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I have an array called "array" which contains five animal names. I would like to have two newlines(\n\n) after each array item expect the last one. Script below does exactly what I want:

[user@T60 ~]$ cat 
#!/usr/bin/env bash

array=( cat dog elefant zebra hippo )


penultimate_array_item=$(( $number_of_items_in_array - 2 ))

ultimate_array_item=$(( $number_of_items_in_array - 1 ))

for i in $(seq 0 $penultimate_array_item); do
    printf '%s\n' "${array[$i]/%/$'\n\n'}"

for i in $ultimate_array_item; do
    printf '%s\n' "${array[$i]}"

[user@T60 ~]$ ./ 




[user@T60 ~]$ 

However, I find it bit clunky. Is there a more elegant and minimalistic solution?

share|improve this question

You can write:

array=( cat dog elefant zebra hippo )
echo "$(printf '%s\n\n\n' "${array[@]}")"


  • If you give printf more arguments than the format-string refers to, then it just re-processes the format-string over and over again until it's used up all its arguments. So the above printf prints each array-element followed by two newlines.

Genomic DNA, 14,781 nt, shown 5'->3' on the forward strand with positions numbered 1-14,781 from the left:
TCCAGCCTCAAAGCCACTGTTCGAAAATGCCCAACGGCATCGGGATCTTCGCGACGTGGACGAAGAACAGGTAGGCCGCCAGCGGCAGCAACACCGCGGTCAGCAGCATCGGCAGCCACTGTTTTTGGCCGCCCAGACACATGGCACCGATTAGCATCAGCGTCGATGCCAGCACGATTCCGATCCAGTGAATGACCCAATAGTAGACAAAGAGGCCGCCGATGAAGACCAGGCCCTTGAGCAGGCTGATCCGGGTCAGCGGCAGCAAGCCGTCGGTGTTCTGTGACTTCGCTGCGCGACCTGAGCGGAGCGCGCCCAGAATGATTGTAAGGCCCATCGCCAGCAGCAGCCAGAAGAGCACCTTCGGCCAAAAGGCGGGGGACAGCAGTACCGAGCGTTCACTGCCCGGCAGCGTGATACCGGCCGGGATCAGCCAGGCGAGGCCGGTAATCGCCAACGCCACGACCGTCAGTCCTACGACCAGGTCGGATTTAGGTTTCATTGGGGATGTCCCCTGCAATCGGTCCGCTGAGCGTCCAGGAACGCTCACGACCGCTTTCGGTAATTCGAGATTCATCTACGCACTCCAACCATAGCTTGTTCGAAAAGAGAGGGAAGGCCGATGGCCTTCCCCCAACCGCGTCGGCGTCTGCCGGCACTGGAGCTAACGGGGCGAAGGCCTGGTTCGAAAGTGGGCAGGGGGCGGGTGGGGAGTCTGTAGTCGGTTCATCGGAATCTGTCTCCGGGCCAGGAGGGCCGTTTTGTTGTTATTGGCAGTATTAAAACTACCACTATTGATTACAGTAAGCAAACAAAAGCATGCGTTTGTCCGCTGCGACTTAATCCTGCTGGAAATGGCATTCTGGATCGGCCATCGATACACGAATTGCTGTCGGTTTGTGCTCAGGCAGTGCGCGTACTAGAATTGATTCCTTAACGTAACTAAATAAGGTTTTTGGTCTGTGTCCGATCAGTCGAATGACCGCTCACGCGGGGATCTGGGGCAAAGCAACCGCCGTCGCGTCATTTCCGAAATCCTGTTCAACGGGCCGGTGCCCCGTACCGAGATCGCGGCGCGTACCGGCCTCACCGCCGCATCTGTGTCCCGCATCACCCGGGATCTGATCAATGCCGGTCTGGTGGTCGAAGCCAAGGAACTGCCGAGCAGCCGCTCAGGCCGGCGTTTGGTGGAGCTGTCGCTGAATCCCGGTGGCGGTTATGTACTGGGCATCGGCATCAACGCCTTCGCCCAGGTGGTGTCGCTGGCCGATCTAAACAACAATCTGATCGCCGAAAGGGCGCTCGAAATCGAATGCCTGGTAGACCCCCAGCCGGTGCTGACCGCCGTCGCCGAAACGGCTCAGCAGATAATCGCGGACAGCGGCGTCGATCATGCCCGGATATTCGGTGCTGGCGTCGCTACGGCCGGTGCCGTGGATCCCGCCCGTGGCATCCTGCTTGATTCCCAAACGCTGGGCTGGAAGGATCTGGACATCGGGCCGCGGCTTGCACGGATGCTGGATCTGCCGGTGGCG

• Command-substitution, "$(...)", strips off all trailing newlines, even though it leaves other whitespace intact.
share|improve this answer
+1 arcane but clever. – glenn jackman Nov 17 '12 at 3:06

Combining @glenn jackman's insight about printing two newlines before each element except the first one with bash's array slicing capability:

printf "%s\n" "${array[0]}"
printf "\n\n%s\n" "${array[@]:1}"

(Note that this won't work right if the array only has one element.)

share|improve this answer

Your question worded differently: "I want to have two newlines printed before each element except the first one."

for element in "${array[@]}"; do
    printf "%s%s\n" "$prefix" "$element"
share|improve this answer

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